There is a silence that lives in the grass
On the underside of each blade
And in the blue space between the stones.
There is a silence that rests like a young bird in your palms. – Rolf Jacobsen
As we finally move towards the turning of the calendar on 2020, I am thinking about what I want to do differently in the coming days, weeks, and months. I don’t cotton to New Year’s resolutions, but I do think that the freshness of that hard-to-remember-number we write our checks, serves as a good starting line for some new rhythms.
The one that has surfaced in my soul is the idea of silence. As I thumb my way through the New Testament, I find that silence played an important role in the life of Jesus of Nazareth. At the start of his ministry, he spent 40 days in solitude and silence. Often, in his ministry, Jesus, who talked all the time, goes into places where he can be silent and hear silence.
In the first chapter of Mark, at the beginning of his ministry, very early in the morning while it was still dark, he withdrew to a solitary, silent place. Before he chose his disciples, he withdrew into silence. After he fed the 5,000, and the people want to make him a king. He withdrew into silence. After his friend John the Baptist is executed, Jesus withdraws into silence to grieve.
If Jesus, who lived in a much less noisy world and was the sinless Son of God needed to practice silence, there is a good chance you and I might need a little booster shot now and then.
How Can I Be Silent?
- Give Your Mouth a Sabbath
I remember many years ago, Pastor Keith Carpenter did a Day of Silence. I remember being impressed with that. Any preacher who will take a day and shut up is a preacher I can be friends with! Haven’t you been around folks that you wish would have learned what my retired pastor friend, Phil Meyers told me one time? He said, “Pastor, silence may be golden, but duct tape is silver.”
I’ve determined that I am going to begin each day in a simple way. After I’ve made my coffee and it is sitting on the coaster beside my chair with steam curling up in gray swirls, I am going to sit very still for ten minutes—centering prayer. The only sound will be the slurp of my black coffee and the ticking of the house as she begins to stir to meet the day.
One Sabbath a month I am going to practice silence from sunup to noon. I will alert my wife of this ahead of time, but the idea is to be attuned to the voice of God instead of the sound of my own voice.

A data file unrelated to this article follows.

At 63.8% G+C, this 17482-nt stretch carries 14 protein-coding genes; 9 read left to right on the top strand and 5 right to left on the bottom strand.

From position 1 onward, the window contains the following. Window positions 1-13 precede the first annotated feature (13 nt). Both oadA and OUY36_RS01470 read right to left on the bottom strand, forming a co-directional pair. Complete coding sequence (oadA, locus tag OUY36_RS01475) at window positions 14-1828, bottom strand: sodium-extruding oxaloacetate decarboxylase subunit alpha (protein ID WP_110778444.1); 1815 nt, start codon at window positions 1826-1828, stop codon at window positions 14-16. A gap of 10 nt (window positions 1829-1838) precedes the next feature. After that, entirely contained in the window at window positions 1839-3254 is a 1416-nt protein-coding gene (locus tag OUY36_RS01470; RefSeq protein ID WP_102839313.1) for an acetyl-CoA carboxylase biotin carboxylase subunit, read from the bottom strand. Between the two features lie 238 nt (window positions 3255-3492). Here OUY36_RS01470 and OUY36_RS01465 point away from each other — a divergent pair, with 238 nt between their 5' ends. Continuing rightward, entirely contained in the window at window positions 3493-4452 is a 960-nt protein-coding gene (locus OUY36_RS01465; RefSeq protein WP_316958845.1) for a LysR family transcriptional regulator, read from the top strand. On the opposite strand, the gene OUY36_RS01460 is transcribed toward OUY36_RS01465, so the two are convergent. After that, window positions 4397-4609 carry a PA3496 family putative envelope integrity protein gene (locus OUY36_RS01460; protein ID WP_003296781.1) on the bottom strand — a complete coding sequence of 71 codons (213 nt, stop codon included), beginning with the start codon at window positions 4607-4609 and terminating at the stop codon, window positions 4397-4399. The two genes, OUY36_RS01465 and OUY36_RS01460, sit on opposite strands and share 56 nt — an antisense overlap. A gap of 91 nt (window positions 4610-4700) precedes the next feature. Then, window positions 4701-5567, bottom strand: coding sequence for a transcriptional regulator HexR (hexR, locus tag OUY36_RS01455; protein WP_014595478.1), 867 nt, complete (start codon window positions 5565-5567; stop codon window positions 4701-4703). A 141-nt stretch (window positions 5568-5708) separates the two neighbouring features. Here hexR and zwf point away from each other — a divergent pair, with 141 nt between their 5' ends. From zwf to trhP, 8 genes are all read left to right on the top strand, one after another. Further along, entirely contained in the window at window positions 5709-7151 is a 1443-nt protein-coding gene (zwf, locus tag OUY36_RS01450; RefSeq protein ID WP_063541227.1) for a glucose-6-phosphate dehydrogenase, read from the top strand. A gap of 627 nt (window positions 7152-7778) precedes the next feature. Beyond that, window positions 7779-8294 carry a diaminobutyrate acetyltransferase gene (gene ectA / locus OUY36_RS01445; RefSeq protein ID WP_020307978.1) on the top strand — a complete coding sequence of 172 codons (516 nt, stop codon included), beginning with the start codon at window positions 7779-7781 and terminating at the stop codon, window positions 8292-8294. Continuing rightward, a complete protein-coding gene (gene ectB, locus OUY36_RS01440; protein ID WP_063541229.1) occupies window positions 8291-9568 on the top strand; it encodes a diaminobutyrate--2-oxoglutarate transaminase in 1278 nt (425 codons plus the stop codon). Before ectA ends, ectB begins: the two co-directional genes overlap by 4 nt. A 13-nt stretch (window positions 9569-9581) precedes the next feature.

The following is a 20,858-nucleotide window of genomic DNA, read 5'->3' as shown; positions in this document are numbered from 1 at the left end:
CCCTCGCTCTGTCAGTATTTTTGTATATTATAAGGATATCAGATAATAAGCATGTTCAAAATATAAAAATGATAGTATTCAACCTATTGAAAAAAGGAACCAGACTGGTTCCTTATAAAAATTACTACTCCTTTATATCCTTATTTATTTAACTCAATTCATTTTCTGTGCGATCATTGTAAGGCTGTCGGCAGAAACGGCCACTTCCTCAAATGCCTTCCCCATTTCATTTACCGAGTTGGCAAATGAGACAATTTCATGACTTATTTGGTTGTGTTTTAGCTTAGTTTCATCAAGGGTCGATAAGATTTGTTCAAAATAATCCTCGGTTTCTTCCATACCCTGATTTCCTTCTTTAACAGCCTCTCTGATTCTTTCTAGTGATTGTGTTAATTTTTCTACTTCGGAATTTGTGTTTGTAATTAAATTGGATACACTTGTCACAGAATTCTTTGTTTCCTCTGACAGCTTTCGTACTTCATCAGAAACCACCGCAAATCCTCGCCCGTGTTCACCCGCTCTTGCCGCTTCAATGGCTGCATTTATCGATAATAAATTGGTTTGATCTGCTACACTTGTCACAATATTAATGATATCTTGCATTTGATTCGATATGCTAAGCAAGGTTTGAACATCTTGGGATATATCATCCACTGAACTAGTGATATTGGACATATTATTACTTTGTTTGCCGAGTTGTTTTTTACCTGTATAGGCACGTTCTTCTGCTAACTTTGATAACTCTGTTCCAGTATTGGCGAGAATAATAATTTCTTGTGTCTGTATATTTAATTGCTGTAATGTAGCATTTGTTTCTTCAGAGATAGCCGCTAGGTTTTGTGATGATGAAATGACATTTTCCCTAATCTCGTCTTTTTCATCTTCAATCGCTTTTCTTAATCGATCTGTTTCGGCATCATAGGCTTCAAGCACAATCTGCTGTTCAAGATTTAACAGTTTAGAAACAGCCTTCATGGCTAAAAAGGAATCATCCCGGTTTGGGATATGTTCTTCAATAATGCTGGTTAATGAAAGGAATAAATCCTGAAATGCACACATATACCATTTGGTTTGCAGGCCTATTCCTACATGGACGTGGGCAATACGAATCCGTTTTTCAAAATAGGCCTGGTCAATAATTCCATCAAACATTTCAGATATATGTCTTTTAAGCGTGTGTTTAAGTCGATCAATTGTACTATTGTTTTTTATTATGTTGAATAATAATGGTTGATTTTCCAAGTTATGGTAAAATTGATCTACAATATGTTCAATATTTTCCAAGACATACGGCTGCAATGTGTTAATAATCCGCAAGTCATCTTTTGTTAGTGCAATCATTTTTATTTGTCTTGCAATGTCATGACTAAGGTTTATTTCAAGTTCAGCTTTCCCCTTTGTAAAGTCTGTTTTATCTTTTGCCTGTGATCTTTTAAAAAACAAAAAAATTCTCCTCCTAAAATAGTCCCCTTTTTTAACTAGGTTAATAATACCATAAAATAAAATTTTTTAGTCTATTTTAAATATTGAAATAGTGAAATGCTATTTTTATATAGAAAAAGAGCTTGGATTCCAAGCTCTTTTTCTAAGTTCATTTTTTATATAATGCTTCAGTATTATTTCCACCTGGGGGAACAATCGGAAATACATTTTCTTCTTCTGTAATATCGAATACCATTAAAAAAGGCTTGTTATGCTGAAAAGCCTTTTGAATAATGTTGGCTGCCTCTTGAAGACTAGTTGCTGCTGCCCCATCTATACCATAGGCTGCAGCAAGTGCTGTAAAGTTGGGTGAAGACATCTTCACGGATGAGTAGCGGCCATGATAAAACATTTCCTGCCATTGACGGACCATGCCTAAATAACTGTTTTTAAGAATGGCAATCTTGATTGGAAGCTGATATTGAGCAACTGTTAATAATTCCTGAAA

In conversations, I will do my best to not dominate conversations with my many words. I love what Henri Nouwen wrote,
“It is a good discipline to wonder in each new situation if people wouldn’t be better served by our silence than by our words.”
- Give Your Ears A Sabbath
What if we take a fast from the news media? This will limit how much worldly pollution I put into my brain. Even if that worldly noise is just that—background noise. The point of practicing silence is not to practice silence.
When I am silent before the Living God, I feel like I walk into God’s house. I drop off all my excess baggage at the front door. I sit in God’s living room. God has a special chair for me. I am invited to sit and rest. It is here that I am loved, healed. It is my special time with God. No words need to be said or heard. We are two friends who can be silent in each other’s presence.
Or as Dallas Willard said, “People who love one another can be silent together.”
More than anything else, I want to be like Jesus. That means I am going to have to live like he lived—the ways and means of Jesus. Jesus practiced silence all through his life—all the way to the very end. If you’ve ever read through what is called the Passion Narratives, the story about Jesus’ death, we’re told about Jesus being silent.
It actually tied back to the ancient prophecy in Isaiah about the Messiah, the suffering servant that would be silent before his executioners like a lamb before the slaughter. This odd statement keeps coming up.
Jesus is silent before the chief priest. He’s silent when he’s mocked. He’s silent when he’s before Pilate. He’s silent when he’s before Herod. The narrative is peppered with these stories of Jesus’ silence.
Why? What’s the big deal about that? Jesus said to his disciples, just before he was crucified in Matthew 26:53, Do you think that I cannot appeal to my Father, and he will at once send me more than twelve legions of angels?
In other words, “Do you not know all I have to do is say the word, and there would be no suffering for me?” In fact, in the Gospels, that’s the great temptation that is put before Jesus: be the Messiah, but don’t suffer.
Right up until the very end, this is his great struggle. In a way we cannot comprehend, its as if heaven and hell watched Jesus in the garden, at the trial, on the cross and said,
“Just say the word, Jesus, and there will be no suffering. There will be no death. There will be no cross.
Just say the word, Jesus. All you have to do is say one word, and then no blood will be shed. No lamb will be slain. No curse will be born. No sacrifice will be made. No sin will be atoned for. No debt gets paid.
Just say the word. No redemption, and every member of the human race will die unforgiven, uncleansed, unreconciled, unsaved.”
When one word could save him and crush us, when one silence would save us and crush him, he was silent. He chose to be silent. He did not say the word.
In the end, we’re saved by that word Jesus did not say. Maybe Jesus was training his whole life for that silence.
In a way, maybe Jesus was training to show us all the words God could say to me but does not, words of judgment and condemnation and guilt I deserve and God does not say even though it killed him.
Maybe we are saved as much by the silence of God as we are by the Word of God.
That is the kind of silence that is golden indeed.